14.2: Randomness in Statistics
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The term “random” is often used colloquially to refer to things that are bizarre or unexpected, but in statistics the term has a very specific meaning: A process is random if it is unpredictable. For example, if I flip a fair coin 10 times, the value of the outcome on one flip does not provide me with any information that lets me predict the outcome on the next flip. It’s important to note that the fact that something is unpredictable doesn’t necessarily mean that it is not deterministic. For example, when we flip a coin, the outcome of the flip is determined by the laws of physics; if we knew all of the conditions in enough detail, we should be able to predict the outcome of the flip. However, many factors combine to make the outcome of the coin flip unpredictable in practice.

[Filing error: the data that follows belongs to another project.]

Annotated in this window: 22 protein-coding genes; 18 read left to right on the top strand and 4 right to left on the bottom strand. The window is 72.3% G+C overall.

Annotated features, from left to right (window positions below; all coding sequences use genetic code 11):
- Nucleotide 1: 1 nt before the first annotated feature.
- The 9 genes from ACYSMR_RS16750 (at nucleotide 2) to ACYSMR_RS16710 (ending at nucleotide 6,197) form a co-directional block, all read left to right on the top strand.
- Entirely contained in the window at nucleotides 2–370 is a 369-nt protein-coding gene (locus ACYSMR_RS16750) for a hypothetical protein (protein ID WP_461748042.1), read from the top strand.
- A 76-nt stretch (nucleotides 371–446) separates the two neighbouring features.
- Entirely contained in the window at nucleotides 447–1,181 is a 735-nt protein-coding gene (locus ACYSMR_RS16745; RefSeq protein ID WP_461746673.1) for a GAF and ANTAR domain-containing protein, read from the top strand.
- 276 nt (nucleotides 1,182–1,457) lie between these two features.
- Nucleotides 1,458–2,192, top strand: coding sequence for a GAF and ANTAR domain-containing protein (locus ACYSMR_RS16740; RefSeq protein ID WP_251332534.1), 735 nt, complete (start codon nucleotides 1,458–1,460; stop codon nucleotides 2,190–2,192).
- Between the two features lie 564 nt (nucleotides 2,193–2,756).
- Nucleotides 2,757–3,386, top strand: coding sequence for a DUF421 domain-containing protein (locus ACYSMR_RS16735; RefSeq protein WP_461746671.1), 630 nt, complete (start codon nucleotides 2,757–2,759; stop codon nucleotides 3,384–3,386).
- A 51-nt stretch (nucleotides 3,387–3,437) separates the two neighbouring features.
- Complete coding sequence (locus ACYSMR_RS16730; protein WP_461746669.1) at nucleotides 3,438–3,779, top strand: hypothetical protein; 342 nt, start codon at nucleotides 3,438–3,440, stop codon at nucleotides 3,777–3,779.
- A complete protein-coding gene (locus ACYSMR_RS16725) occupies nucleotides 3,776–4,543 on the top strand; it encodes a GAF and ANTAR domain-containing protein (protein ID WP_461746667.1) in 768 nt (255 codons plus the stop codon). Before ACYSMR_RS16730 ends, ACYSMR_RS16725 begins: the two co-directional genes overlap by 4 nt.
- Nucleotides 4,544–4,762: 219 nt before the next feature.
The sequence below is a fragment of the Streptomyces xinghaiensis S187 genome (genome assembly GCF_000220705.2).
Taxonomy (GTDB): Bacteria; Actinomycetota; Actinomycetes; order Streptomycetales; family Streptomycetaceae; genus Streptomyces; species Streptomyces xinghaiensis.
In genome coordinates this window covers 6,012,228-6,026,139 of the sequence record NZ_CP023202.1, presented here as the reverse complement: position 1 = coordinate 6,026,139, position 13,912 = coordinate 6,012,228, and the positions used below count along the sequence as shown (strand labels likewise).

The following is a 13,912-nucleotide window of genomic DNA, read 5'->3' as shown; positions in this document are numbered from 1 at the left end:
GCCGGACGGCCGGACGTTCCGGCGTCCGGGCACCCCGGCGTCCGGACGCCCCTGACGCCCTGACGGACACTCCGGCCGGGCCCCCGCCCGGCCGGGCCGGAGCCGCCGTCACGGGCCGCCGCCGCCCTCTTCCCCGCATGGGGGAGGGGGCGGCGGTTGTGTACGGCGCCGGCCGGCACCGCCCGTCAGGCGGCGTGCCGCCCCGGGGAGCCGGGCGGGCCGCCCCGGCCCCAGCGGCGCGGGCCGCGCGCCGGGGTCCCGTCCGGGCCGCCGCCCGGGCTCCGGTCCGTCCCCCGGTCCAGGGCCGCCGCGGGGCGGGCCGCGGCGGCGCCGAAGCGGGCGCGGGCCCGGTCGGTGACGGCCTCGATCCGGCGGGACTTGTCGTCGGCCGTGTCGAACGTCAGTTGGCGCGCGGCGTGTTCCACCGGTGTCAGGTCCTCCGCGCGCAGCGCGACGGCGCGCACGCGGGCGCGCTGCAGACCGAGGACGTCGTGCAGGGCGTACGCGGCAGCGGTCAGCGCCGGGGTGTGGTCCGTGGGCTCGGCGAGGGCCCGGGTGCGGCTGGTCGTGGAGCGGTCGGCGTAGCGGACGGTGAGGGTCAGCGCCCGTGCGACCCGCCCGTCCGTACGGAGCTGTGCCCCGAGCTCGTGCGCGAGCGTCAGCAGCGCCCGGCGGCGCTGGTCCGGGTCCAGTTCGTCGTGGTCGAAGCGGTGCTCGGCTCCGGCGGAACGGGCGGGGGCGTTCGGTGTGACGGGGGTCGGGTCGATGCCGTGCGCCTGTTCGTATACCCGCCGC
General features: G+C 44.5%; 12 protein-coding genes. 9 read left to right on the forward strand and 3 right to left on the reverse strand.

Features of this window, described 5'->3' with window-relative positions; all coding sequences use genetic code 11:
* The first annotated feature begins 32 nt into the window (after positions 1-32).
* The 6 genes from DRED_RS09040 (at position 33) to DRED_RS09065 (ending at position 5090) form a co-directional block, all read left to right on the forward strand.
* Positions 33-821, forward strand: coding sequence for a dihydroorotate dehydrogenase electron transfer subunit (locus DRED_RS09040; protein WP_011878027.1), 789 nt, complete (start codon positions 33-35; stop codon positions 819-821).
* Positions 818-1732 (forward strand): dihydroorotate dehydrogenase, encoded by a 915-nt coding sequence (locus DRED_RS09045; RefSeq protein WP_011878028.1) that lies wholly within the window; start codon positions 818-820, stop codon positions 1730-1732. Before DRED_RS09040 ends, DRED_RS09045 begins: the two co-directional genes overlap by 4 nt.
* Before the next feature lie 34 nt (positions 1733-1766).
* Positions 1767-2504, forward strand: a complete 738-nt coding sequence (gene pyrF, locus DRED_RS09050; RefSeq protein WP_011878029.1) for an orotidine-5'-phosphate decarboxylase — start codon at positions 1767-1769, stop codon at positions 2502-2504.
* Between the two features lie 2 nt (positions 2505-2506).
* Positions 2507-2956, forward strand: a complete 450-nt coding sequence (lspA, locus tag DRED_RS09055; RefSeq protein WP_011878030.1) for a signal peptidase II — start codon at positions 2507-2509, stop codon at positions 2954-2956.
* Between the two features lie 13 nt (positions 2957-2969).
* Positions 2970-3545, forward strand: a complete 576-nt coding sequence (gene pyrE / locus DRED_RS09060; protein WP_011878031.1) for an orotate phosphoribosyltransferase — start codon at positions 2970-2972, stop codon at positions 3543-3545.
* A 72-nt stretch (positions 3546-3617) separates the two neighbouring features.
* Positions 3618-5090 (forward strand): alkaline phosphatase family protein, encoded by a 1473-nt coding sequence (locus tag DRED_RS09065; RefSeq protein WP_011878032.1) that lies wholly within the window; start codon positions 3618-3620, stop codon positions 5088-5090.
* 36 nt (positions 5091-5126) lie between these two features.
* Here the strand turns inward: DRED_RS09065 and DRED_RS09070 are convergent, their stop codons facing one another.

Psychologists have shown that humans actually have a fairly bad sense of randomness. First, we tend to see patterns when they don’t exist. In the extreme, this leads to the phenomenon of pareidolia, in which people will perceive familiar objects within random patterns (such as perceiving a cloud as a human face or seeing the Virgin Mary in a piece of toast). Second, humans tend to think of random processes as self-correcting, which leads us to expect that we are “due for a win” after losing many rounds in a game of chance, a phenonenon known as the “gambler’s fallacy”.